The 82-year-old village head, who was a staunch MDC-T supporter, died in April from wounds inflicted by suspected Zanu PF youth militia from the same area because he supported a different political party to their own, Zanu PF.
Speaking at his memorial service recently, villagers vowed to carry on with Nyakauru’s vision of seeing a truly independent country, where freedom of speech and association are not a preserve of a few.
Even elderly villagers, some in the 80s, walking sticks in hand, staggered to Nyakauru’s homestead, to commemorate the passing on of a local hero.
“I am not well but I have to be here because he was a good and staunch supporter of the party,” said Ambuya Roina Muswe (84). “I will die for my party.”
The late Nyakauru’s wife, Emily (72), said the murder had not only strengthened her own resolve to see the ouster of Zanu PF but that of other villagers, who witnessed the cruel act of torture on her husband.
Nyakauru was abducted by Zanu PF youths and war veterans who brutally tortured him at a nearby shopping centre. Despite being the victim and complainant at the police station, he was arrested and spent 27 days in jail.
While in custody, he would complain of chest pains and at times vomit blood but the police made no effort to ensure that he received medical attention.
Emily, a mother of five, said the murder of her husband had rekindled her determination to mobilise other villagers against Mugabe, just as she and her husband did during the liberation struggle.
Ironically, the Nyakaurus are related to Chief Rekai Tangwena, the man who gave Mugabe refuge and helped him cross into Mozambique in 1975 with Ian Smith’s soldiers in hot pursuit.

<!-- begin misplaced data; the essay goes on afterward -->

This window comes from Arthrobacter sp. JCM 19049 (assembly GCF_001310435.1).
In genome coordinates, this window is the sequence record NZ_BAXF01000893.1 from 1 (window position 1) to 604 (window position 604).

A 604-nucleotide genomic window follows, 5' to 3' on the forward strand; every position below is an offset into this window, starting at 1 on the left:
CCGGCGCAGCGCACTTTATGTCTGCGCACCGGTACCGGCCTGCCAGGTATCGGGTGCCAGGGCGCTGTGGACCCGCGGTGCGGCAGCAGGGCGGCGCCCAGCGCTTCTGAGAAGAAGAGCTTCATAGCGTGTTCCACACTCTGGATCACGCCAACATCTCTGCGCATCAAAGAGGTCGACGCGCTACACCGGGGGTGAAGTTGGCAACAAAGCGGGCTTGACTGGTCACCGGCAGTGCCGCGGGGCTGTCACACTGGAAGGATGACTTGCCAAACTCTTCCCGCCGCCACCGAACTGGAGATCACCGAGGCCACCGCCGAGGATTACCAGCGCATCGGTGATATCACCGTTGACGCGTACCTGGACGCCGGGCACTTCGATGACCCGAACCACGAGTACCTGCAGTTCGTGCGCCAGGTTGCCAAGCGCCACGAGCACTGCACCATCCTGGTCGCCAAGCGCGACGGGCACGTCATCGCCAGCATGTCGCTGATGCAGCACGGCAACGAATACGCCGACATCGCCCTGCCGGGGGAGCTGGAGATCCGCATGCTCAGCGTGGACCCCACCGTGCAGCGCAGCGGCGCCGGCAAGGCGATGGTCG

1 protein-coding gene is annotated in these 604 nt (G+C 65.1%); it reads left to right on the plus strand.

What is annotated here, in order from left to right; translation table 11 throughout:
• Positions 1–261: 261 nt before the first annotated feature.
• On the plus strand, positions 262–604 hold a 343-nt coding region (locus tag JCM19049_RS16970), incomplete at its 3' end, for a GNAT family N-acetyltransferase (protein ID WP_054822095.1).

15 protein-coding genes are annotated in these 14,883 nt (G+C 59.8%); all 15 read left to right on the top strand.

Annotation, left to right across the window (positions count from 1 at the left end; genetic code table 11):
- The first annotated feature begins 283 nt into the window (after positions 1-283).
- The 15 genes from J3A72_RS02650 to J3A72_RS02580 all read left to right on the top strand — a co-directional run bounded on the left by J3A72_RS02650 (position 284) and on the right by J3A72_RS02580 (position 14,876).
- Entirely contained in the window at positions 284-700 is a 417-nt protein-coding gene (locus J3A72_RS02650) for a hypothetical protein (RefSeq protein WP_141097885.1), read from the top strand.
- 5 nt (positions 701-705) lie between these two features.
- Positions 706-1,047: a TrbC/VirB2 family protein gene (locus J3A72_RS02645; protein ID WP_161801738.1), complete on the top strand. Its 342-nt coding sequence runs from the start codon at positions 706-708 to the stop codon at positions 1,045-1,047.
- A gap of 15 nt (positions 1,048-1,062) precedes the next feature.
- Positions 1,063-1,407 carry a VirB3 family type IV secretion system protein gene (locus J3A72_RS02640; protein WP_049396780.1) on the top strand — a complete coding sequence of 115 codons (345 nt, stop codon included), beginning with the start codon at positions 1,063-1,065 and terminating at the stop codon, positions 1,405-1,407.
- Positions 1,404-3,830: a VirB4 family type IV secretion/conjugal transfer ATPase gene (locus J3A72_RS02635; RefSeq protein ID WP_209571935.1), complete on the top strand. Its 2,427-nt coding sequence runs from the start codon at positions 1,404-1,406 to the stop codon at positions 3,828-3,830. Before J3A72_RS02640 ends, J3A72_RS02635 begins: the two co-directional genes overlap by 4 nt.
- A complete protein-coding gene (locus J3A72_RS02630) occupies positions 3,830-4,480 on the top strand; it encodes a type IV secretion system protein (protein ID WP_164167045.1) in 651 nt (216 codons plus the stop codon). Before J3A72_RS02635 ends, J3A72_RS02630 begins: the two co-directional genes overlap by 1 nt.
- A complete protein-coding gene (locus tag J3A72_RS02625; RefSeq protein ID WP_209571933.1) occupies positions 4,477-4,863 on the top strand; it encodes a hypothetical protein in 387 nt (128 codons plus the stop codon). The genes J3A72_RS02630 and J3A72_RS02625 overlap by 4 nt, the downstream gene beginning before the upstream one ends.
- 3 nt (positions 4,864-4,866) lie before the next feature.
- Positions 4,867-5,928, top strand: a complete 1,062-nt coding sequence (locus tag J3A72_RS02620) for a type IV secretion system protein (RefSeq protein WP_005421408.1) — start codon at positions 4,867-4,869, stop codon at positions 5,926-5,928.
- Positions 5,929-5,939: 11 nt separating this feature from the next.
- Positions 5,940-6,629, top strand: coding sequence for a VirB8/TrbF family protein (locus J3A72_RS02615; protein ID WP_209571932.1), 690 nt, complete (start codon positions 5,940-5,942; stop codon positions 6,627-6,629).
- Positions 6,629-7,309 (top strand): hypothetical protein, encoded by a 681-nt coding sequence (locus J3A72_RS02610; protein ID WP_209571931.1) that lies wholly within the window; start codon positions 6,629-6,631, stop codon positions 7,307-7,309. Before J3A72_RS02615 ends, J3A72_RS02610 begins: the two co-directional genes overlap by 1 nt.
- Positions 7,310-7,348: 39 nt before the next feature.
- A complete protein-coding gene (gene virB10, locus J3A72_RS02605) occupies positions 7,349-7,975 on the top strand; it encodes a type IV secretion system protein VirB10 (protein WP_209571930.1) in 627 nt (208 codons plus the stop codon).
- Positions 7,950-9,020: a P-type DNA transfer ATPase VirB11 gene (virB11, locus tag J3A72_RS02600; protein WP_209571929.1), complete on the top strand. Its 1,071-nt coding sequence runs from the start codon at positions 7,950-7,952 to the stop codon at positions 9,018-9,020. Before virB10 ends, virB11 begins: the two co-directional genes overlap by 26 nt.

Now they want Mugabe out.
Emily said for many days she could not sleep or eat well following the death of her husband of over four decades.
“They robbed me of a good husband and friend,” said Emily. “But this has reinvigorated my conviction to see and witness a true democratic Zimbabwe and the prevalence of justice. I will continue to campaign for MDC-T.”
Nyakauru’s alleged killers were said to be roaming freely in the village.
“Today they are the untouchables because they belong to Mugabe’s party but there shall come their judgement day,” she said.
Prime Minister Morgan Tsvangirai who was at the ceremony, said that Mugabe could not win an election in a free and fair political environment, much to the delight of the 7 000 villagers who thronged the Nyakaurus’ homestead.
Local MP Douglas Mwonzora urged his supporters to prepare for the next elections which he said should mark the end of Mugabe and Zanu PF’s rule.
The zest and conviction to which the villagers responded to Mwonzora’s sloganeering underscored their determination and support, even in the face of adversity and death.
“This is what happens when a tormented soul takes a position,” said Mwonzora. “Mugabe is behaving like Smith in his last days.”
Call for the arrest of Nyakauru’s murderers
Senator for Nyanga-Mutasa constituency Patrick Chitaka urged Tsvangirai, to bring to book all those enjoying protection from prosecution from Zanu PF, once in power.
“We know Nyakauru’s killers,” he said. “They are here in the villages. They must be tried when you come to power. They must go to The Hague.”
Nyakauru’s killers are just but a few of the many Zanu PF and war veterans implicated in violent crimes but continue to enjoy their freedom.
The MDC-T claims that at least 200 of its supporters were murdered during the violent 2008 election by suspected Zanu PF militia, who continue to enjoy state protection.
MDC-T secretary general Tendai Biti said Nyakauru did not die in vain as he was fighting for total freedom. He urged people not to tire because “We are close to achieving our democratic desires.”
He said Nyakauru’s death must give the people of Zimbabwe renewed conviction to fight for democracy and dislodge Mugabe in the next elections.
“Nyakauru is a real hero who showed courage and conviction to this democratic struggle, not those people who are awarded hero status for killing people,” Tsvangirai said.